This is another summer recipe that is quick to make, easy to prepare ahead, and stunning on the plate. What makes this recipe stands out is the mix of Asian spice and western technique. All too often fushion means confusion–a muddle of ingredients thrown onto a plate with no reason or structure. But just occasionally, the East and West combination makes brilliant flavor.
- 18-24 large sea scallops (about 1kg/ 2 1/4lb)
- dark sesame oil, for brushing
- salt and pepper
- bunch of watercress
- 125ml / 4fl oz/ 1/2cup crème fraîche
For the Sweet Chili Sauce
- 1 stem lemon grass, pelled and cut in pieces
- 2 garlic cloves, peeled
- 1 small red chili, more to taste, stemmed, seeded and coarsely chopped
- 5cm/ 2in piece of ginger root, sliced
- 3-4 tablespoons cilantro leaves
- 70g/ 2 1/2oz/ 1/3 cup sugar
- 60ml/ 2fl oz/ 1/4 cup water
- 60ml/ 2fl oz/ 1/4 cup cider vinegar
- 2 tablespoons Asian fish sauce (nam pla)
- 1 tablespoon tamari or soy sauce
1. For the sweet chili sauce: Combine the lemon grass, garlic, chili, ginger root, and cilantro in a food processor (a small model is best) and work them to a coarse paste. To make caramel: In a small heavy pan gently heat the sugar and water until the sugar dissolves, stirring occasionally. Have a large bowl of cold water ready. Boil the syrup without stirring until it cooks to a light golden caramel. Lower the heat and continue cooking the syrup a few more seconds to very deep golden. Plunge the base of the pan in cold water to stop the caramel cooking. Add the vinegar and heat, stirring, until the caramel dissolves (stand back as the vinegar will sting your eyes). Stir in the lemon grass and chili paste, then the fish sauce and tamari or soy. Set the sauce aside.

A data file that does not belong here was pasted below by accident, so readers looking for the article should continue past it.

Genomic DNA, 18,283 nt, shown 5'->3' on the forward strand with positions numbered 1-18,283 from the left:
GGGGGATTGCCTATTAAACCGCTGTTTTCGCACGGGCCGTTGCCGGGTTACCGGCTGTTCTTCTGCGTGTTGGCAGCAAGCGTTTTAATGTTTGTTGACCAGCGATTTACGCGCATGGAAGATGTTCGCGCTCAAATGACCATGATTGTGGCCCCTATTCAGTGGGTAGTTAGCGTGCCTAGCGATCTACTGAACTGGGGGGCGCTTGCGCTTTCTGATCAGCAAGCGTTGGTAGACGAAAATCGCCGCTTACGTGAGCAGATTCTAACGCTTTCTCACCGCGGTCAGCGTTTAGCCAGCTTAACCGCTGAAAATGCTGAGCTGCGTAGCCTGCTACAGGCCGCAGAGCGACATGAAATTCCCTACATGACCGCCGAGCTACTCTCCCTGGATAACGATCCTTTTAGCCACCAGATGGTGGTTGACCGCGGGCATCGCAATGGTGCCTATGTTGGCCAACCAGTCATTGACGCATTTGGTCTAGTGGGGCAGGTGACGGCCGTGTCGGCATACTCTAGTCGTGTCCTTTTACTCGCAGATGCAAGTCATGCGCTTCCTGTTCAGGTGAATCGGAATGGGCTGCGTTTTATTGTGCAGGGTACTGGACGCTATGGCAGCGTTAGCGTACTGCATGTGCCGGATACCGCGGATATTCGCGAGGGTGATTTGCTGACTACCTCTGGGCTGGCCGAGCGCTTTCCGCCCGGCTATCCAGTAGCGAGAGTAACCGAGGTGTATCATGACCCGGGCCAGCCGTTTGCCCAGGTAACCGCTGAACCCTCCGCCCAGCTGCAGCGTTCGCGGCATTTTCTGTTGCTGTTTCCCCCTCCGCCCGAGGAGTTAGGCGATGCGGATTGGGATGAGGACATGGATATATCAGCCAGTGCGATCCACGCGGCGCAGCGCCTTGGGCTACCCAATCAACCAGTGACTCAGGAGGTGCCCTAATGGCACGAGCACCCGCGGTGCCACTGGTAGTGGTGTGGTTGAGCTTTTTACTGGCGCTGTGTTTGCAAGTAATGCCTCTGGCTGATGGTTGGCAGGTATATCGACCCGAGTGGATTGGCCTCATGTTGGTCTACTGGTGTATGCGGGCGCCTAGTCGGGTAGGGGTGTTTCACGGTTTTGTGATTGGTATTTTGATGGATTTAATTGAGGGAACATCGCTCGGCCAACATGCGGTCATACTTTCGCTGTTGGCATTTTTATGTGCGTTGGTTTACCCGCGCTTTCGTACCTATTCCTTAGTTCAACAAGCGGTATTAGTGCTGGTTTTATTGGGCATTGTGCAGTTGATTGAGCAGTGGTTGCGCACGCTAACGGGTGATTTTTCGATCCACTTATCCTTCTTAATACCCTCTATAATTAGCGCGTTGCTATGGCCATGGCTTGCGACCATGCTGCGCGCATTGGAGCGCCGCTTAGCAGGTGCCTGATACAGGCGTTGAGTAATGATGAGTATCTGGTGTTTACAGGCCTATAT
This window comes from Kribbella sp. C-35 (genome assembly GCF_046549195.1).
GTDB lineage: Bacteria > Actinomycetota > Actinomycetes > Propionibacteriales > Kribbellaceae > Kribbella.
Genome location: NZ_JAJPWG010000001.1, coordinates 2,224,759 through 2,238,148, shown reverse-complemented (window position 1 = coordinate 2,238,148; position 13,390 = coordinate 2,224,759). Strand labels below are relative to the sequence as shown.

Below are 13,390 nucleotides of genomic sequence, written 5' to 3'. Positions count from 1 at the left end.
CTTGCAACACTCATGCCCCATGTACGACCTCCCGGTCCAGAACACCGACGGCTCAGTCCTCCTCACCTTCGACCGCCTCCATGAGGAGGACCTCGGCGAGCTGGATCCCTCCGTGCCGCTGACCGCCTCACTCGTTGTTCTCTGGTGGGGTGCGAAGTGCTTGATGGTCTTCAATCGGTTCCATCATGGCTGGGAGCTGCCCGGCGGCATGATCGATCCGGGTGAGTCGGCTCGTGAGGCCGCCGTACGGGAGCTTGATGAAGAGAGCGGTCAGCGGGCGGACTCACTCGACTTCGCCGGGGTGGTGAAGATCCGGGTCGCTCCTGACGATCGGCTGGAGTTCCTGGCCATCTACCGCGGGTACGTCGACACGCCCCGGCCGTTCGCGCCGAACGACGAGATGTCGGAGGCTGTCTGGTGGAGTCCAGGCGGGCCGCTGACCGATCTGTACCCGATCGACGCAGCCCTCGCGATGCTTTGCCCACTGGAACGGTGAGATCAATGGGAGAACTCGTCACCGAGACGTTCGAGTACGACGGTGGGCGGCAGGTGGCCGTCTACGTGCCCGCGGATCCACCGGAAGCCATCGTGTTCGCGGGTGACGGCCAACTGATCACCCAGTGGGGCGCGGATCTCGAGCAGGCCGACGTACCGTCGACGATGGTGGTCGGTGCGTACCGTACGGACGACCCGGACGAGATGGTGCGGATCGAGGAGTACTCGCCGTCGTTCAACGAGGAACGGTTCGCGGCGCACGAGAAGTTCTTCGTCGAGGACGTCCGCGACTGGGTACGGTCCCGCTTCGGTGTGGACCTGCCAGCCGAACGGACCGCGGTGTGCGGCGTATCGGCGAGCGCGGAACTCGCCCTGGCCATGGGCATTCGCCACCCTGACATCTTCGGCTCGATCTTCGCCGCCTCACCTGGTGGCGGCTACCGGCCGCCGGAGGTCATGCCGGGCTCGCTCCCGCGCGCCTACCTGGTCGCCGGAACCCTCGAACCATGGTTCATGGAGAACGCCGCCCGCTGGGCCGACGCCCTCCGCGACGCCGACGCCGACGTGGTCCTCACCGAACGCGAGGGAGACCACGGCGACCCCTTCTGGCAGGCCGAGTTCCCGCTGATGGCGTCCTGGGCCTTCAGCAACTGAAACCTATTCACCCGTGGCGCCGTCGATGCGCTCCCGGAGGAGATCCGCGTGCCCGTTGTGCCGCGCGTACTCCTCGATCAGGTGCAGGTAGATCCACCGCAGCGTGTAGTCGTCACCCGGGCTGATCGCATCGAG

2. To cook the scallops: Heat the broiler and brush the rack with sesame oil. Discard the small crescent muscle from the scallops, pat and dry them on paper towels. Brush the scallops with more oil and sprinkle with salt and pepper. Broil the scallops about 5cm/2in from the heat until they start to brown but are still translucent in the center, 1-2 minutes on each side. Arrange a bed of watercress on 4 individual plates, add the hot scallops and top with a spoonful of crème fraîche. Drizzle generously with sweet chili sauce and serve at once.
Short cut: use commercial crème fraîche or substitute sour cream.
Getting Ahead: Make the sauce ahead–it will keep up to a week in the refrigerator– and broil the scallops at the last minute.
On the Side: Let’s go Asian with steamed rice or rice noodles.
In the Glass: A feisty white with body and just a touch of sugar. I’d explore the hot-climate Chardonnays from California or Australia.
Crème fraîche: This thick French cream has a slightly tart flavor that is particularly good in sauces. It is easy to make at home using high fat heavy cream and cultured buttermilk labeled “active”.
To make 1 liter/1¾ pints/1 quart, stir together in a saucepan 750ml/1¼ pints/3 cups heavy cream, 250ml/8fl oz/1 cup buttermilk, and the juice of 1 lemon. Heat gently, stirring, until just below body temperature. Pour the cream into a container and partly cover it. Keep it in a warm place, until it thickens and develops a slightly tart flavor; this will take anywhere from 12-24 hours depending on the buttermilk culture and the temperature of the cream.
From Good Food No Fuss by Anne Willan, 2003
Photo CREDIT: Simon Wheeler